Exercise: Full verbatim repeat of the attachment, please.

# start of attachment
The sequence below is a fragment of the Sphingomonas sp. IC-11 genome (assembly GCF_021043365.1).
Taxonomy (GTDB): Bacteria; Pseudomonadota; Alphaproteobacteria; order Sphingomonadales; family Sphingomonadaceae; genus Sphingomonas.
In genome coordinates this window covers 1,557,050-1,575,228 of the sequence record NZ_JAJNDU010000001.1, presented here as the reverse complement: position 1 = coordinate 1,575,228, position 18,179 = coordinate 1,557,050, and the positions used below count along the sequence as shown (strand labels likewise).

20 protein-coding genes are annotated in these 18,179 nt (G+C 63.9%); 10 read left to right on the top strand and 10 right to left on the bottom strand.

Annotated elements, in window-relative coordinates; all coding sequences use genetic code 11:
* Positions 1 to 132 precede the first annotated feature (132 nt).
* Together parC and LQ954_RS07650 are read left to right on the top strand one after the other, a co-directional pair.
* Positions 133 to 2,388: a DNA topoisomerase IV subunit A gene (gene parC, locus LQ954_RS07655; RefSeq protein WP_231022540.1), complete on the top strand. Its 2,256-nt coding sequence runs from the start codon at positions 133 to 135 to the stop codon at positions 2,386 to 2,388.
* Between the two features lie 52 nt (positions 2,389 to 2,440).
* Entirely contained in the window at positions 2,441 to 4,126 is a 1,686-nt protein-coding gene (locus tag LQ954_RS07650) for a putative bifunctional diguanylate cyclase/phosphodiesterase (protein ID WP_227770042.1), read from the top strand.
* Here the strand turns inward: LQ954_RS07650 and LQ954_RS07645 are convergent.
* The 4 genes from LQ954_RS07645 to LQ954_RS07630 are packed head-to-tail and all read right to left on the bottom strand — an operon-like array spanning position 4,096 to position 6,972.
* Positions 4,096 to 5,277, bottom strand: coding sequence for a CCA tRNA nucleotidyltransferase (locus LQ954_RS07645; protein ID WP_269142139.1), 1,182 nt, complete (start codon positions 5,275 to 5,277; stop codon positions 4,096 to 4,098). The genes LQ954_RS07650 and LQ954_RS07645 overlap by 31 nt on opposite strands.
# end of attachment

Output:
The sequence below is a fragment of the Sphingomonas sp. IC-11 genome (assembly GCF_021043365.1).
Taxonomy (GTDB): Bacteria; Pseudomonadota; Alphaproteobacteria; order Sphingomonadales; family Sphingomonadaceae; genus Sphingomonas.
In genome coordinates this window covers 1,557,050-1,575,228 of the sequence record NZ_JAJNDU010000001.1, presented here as the reverse complement: position 1 = coordinate 1,575,228, position 18,179 = coordinate 1,557,050, and the positions used below count along the sequence as shown (strand labels likewise).

20 protein-coding genes are annotated in these 18,179 nt (G+C 63.9%); 10 read left to right on the top strand and 10 right to left on the bottom strand.

Annotated elements, in window-relative coordinates; all coding sequences use genetic code 11:
* Positions 1 to 132 precede the first annotated feature (132 nt).
* Together parC and LQ954_RS07650 are read left to right on the top strand one after the other, a co-directional pair.
* Positions 133 to 2,388: a DNA topoisomerase IV subunit A gene (gene parC, locus LQ954_RS07655; RefSeq protein WP_231022540.1), complete on the top strand. Its 2,256-nt coding sequence runs from the start codon at positions 133 to 135 to the stop codon at positions 2,386 to 2,388.
* Between the two features lie 52 nt (positions 2,389 to 2,440).
* Entirely contained in the window at positions 2,441 to 4,126 is a 1,686-nt protein-coding gene (locus tag LQ954_RS07650) for a putative bifunctional diguanylate cyclase/phosphodiesterase (protein ID WP_227770042.1), read from the top strand.
* Here the strand turns inward: LQ954_RS07650 and LQ954_RS07645 are convergent.
* The 4 genes from LQ954_RS07645 to LQ954_RS07630 are packed head-to-tail and all read right to left on the bottom strand — an operon-like array spanning position 4,096 to position 6,972.
* Positions 4,096 to 5,277, bottom strand: coding sequence for a CCA tRNA nucleotidyltransferase (locus LQ954_RS07645; protein ID WP_269142139.1), 1,182 nt, complete (start codon positions 5,275 to 5,277; stop codon positions 4,096 to 4,098). The genes LQ954_RS07650 and LQ954_RS07645 overlap by 31 nt on opposite strands.